If you have been named as an estate representative, knowing your responsibilities is very important. The following article is a general introduction to your role as a fiduciary. Read it to avoid being challenged, or worse, being sued.
Self-dealing: The first rule of acting as an agent is the rule against self-dealing. Your agent must be told about the clear boundaries early, requiring disclosure and discussion of any possible self-dealing in advance when it comes to your finances.
How to sign/act: One of the mistakes made most often by fiduciaries is failing to sign documents correctly. This can easily be taught and explained. You should always disclose your status as estate representative, i.e., “John Doe, Executor of the Estate of X”.
Money management: If a financial planner is not already involved and your fiduciary has little experience with managing finances, a trusted financial planner can help. All fiduciaries should be briefed on the prudent investor rule, even if it needs to be in the simplest terms possible. You never want a fiduciary to say “I was never told I couldn’t invest in Bitcoin.”
Recordkeeping: The timeframes for required recordkeeping are all the same. There are tips and tricks fiduciaries can use to make recordkeeping easier and minimize questions on any future accounting. The memo line on a check is an agent’s best friend. It can also be used to specify the purpose of any check written. Agents should always have check copies included with bank statements, even if the bank charges an extra fee. Many courts require them with accounting and it can save on hassle and expense later. Check registers have two available lines for each check, one usually shaded in grey. That second line is the perfect place to note what a transaction or check was for to help jog an agent’s memory in the future.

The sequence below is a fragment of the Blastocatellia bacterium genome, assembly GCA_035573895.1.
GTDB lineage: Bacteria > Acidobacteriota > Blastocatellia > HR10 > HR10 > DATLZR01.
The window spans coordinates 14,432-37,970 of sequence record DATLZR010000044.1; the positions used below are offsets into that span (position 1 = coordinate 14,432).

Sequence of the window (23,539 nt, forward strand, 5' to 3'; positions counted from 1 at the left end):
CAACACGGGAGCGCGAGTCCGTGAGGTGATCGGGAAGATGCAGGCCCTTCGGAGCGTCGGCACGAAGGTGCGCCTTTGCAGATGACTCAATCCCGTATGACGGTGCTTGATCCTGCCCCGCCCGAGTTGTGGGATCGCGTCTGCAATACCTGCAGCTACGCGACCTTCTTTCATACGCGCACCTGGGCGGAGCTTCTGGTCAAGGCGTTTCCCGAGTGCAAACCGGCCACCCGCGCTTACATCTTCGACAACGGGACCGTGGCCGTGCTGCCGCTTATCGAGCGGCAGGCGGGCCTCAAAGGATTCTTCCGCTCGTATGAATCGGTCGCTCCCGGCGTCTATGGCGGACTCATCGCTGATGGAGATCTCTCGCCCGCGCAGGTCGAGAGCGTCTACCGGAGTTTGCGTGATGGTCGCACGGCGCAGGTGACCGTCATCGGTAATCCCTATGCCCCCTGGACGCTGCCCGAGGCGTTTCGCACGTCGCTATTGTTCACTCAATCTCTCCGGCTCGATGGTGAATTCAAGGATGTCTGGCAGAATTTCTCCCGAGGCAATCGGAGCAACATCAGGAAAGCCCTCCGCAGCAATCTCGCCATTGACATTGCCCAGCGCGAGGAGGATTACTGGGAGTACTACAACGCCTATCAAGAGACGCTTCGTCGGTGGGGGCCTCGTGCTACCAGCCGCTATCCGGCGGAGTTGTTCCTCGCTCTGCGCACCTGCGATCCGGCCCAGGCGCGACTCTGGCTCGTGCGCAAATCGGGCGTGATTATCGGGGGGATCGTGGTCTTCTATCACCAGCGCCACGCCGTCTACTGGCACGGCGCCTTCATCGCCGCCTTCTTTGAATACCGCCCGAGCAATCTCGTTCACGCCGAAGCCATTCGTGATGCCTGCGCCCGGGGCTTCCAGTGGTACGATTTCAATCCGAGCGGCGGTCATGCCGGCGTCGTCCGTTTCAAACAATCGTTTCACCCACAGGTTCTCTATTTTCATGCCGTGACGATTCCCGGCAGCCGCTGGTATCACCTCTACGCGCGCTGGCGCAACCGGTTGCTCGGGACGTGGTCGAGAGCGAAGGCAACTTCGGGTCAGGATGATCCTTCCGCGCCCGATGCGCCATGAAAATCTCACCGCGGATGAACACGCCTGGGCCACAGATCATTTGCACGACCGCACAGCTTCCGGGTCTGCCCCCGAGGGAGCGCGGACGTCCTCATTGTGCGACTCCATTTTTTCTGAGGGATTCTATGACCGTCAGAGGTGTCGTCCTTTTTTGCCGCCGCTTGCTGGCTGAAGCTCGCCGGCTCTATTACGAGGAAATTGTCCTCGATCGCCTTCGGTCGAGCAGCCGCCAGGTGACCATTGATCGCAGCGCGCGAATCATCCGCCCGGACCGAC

Who the fiduciary is responsible to: A fiduciary must know his or her responsibilities to the various individuals involved in the relationship, whether beneficiaries of an estate or trust or the principal and his or her heirs in the case of a power of attorney.
Contact information should be provided, if available, and the fiduciary should be encouraged to maintain direct contact with these individuals, if feasible.
In certain situations, direct contact between fiduciary and beneficiaries is not in anyone’s best interest, in which case, the fiduciary should be in frequent contact with an experienced attorney who can provide updates to the beneficiaries.
What reports are required/suggested: Each type of fiduciary role has its own accounting requirements. From the simple accounting required by the Social Security Administration to the complicated, detailed accounting required in formal accounting cases by some jurisdictions in guardianships and estates, an agent should be prepared to give detailed reports on income to and withdrawals from all accounts with explanations of each transaction at any time.
To discuss the role of a fiduciary in your NJ estate plan, estate administration, power of attorney, or guardianship matter, please contact Fredrick P. Niemann, Esq. toll-free at (855) 376-5291 or email him at email@example.com. Please ask us about our video conferencing consultations if you are unable to come to our office.
By Fredrick P. Niemann, Esq., of Hanlon Niemann & Wright, a Freehold Township, Monmouth County NJ Estate Administration Attorney